In an age where infinite information is available through the internet, today’s parents should, in theory, know more about how to raise children than any of the generations of mums and dads that preceded them. But they’re also flooded with studies, data and expert insights touting conflicting premises and conclusions. The result is an abundance of advice that can feel overwhelming.
Add workplace and financial stresses to the mix and it’s not surprising to find that most parents have, at one point or another, lost their tempers with their children. But snapping and yelling almost always happen when the parent isn’t very self-aware – and that is the point of an increasingly popular style of child-rearing known as conscious parenting.
The method is centred around remaining aware of one’s own thoughts and feelings while nourishing a sense of self-esteem in children, says life coach and founder of the All About You mental wellness centre Sonia Samtani.
“A conscious parent is aware of what they’re doing, what they’re saying and why they’re saying it,” explains the expert, who has nearly 20 years of experience in the field of mental wellness.
Think of it as the opposite of parenting by impulse. When parents act outside of a state of awareness, Samtani adds, they’re being run by subconscious programming that “can often come from your own limiting beliefs, your own fears, and things that have been passed on from family to family without us checking: is it still working or not?”
When asked about what coping mechanisms could come to the rescue of parents in trying situations (we’re looking at you, terrible twos), Samtani questions the idea of such mechanisms in the first place. “I think all coping mechanisms are short-term beneficial and long-term sabotaging,” she says. “When you cope, you’re putting something on top of pain – it remains inside.” Instead, she advises parents to take a deep breath and process their emotions when they feel triggered.
“Tell the child you’re feeling triggered, why you’re feeling triggered and what you’re going to do about it,” she says. That turns a stressful moment into a learning moment, where the child actually learns from the parent “how to acknowledge their feelings, how to say that they’re triggered and that they can do something about their triggers.”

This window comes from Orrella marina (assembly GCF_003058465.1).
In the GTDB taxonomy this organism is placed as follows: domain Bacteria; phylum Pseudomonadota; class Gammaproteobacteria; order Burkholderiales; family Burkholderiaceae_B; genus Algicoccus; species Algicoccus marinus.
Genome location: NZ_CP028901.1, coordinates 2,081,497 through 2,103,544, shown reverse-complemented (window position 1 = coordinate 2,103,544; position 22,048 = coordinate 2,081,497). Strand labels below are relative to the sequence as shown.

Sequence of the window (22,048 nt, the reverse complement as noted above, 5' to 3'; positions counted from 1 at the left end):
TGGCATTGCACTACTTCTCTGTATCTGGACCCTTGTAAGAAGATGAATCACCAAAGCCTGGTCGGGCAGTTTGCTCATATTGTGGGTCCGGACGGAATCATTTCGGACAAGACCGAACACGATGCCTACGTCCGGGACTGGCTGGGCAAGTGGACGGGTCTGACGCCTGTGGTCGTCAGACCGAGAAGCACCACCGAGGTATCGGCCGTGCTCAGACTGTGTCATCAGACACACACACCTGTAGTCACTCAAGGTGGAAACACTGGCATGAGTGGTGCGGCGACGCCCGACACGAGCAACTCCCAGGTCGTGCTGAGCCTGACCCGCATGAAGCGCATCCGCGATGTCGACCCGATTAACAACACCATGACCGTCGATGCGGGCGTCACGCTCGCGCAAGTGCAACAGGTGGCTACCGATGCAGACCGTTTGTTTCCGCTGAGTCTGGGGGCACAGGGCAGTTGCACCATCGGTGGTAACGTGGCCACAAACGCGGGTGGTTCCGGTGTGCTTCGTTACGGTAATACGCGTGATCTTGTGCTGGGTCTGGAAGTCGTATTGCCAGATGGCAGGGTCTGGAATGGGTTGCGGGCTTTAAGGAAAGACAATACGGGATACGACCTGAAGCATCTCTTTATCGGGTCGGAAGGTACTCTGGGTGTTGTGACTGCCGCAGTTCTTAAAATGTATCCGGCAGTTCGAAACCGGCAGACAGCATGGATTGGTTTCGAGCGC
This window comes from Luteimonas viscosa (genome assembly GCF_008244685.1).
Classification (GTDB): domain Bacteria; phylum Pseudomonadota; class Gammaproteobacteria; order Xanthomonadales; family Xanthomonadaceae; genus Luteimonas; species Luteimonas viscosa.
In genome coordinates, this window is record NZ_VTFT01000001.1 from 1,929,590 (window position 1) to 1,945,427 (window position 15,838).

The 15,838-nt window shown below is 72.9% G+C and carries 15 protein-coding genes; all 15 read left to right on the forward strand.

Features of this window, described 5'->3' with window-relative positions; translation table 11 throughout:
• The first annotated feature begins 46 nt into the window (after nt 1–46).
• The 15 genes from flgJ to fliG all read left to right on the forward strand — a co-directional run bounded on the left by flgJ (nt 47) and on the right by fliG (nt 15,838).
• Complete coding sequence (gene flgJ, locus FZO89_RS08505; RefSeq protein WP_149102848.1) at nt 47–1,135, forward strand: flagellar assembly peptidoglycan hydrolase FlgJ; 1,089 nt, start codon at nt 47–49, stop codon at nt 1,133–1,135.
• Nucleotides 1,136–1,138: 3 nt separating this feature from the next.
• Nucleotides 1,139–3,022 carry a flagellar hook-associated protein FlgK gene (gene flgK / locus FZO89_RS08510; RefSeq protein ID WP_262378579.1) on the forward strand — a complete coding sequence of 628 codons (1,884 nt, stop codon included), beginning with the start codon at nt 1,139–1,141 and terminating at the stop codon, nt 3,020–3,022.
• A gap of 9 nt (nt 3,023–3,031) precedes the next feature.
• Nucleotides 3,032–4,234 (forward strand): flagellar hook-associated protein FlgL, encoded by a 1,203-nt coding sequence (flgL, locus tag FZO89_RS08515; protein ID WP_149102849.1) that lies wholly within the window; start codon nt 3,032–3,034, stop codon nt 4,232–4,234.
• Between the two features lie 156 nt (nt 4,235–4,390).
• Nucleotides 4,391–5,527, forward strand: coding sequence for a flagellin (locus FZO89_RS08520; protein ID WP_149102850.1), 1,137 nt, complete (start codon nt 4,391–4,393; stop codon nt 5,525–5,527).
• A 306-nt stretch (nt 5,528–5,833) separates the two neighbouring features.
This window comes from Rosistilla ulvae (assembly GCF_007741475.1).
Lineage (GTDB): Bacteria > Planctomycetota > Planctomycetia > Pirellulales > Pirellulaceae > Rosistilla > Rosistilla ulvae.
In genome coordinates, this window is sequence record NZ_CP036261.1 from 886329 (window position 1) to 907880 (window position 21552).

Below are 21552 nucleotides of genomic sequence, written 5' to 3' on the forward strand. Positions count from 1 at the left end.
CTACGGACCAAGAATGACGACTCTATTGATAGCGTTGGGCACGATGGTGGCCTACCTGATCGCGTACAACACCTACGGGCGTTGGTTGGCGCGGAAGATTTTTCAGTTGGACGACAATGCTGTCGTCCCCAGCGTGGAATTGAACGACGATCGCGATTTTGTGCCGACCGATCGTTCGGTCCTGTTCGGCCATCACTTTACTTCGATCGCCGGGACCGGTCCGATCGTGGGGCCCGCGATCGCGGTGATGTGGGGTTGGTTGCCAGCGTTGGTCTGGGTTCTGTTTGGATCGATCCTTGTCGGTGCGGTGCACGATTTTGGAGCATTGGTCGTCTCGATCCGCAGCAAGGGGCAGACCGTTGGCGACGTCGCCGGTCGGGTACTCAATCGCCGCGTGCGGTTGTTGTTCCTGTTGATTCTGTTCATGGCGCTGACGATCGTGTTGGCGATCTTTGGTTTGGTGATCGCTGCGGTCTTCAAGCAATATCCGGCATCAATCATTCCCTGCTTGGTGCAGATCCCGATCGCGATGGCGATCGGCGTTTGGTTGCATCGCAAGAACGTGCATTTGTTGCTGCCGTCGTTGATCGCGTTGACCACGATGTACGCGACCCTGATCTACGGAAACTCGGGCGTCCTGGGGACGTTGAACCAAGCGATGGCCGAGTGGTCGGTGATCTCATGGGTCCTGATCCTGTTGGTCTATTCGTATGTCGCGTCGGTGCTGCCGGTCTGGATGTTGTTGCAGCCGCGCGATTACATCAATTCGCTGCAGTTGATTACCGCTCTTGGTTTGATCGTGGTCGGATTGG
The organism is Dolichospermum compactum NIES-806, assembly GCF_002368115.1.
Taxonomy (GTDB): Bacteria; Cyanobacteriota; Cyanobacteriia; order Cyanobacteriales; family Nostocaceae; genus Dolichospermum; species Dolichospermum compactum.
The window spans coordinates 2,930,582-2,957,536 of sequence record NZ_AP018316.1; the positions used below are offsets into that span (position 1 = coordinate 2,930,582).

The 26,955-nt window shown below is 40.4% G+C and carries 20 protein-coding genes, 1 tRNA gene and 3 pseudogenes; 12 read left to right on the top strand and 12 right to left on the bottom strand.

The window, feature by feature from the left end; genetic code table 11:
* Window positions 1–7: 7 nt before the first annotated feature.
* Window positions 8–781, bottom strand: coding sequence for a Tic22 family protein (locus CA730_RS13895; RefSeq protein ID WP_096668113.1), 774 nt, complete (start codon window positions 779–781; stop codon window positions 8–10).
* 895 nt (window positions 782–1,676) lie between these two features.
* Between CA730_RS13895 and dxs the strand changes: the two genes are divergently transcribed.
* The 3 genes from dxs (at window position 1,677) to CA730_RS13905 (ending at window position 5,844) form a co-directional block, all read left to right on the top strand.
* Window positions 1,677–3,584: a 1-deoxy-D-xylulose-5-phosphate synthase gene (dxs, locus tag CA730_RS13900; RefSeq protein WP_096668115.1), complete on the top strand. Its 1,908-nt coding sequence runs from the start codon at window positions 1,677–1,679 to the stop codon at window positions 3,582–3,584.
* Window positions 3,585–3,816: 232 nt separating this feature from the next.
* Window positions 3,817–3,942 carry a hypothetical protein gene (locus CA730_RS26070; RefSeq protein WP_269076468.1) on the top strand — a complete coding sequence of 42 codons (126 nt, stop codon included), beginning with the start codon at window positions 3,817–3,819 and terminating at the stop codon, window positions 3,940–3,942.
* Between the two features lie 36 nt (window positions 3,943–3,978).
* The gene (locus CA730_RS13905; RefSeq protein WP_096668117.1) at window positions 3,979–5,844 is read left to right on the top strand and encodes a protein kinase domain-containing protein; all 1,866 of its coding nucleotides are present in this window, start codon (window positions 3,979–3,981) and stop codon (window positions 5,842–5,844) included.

As Einstein said: “Example isn’t another way to teach, it is the only way to teach.”
Be the gardener
Samtani says safety, nurturing and guidance are the core values to adopt if one is to parent consciously. “Things that feel unsafe could be fighting at home, for instance. Nurturing is the child knowing that they’re loved and accepted. The child knows that they are important and they are enough, and guidance is to teach the child how to navigate with the laws of Earth.”
One of those laws is that children will need to face challenges on their own one day and the job of mothers and fathers is to prepare them for such eventualities. “Parents think that it’s their role to provide rules, whereas I say their role is to provide guidance and ignite the inner wisdom of the child,” Samtani says, adding that the invitation is to “be the gardener, rather than the conductor.” Gardeners understand that “they’re not in control of the plant, they’re only meant to facilitate the environment.”
Fostering inner wisdom in turn builds a child’s self-esteem, which is the primal sense to develop according to the expert.
“When self-esteem is at an optimal level, you operate more with wisdom, less with triggers. You make decisions you can live with, you believe in choice and consequence rather than right and wrong,” Samtani shares.
For those wondering whether conscious parenting is for them, well, it most likely is. True, every child is unique and there is no one-size-fits-all method in parenting, but conscious parenting is about understanding what is needed in the moment, remaining aware of the child’s needs and understanding their individuality.
Samtani will be leading mental wellness workshops in Macao this month and next, with a session on conscious parenting slated for 21 October. The workshops, she says, are for a wide audience, from parents to people who’d like to become parents, as well as teachers and those who work with children.
But “Even if you have nothing to do with children, you’ll still get something out of it because you’ll learn to deal with your own inner child who needed nurturing, safety and guidance and didn’t always have those things,” she notes.
Sonia Samtani’s workshops will be held at the Grand Coloane Resort. If you’d like to dig deeper into conscious parenting, register here.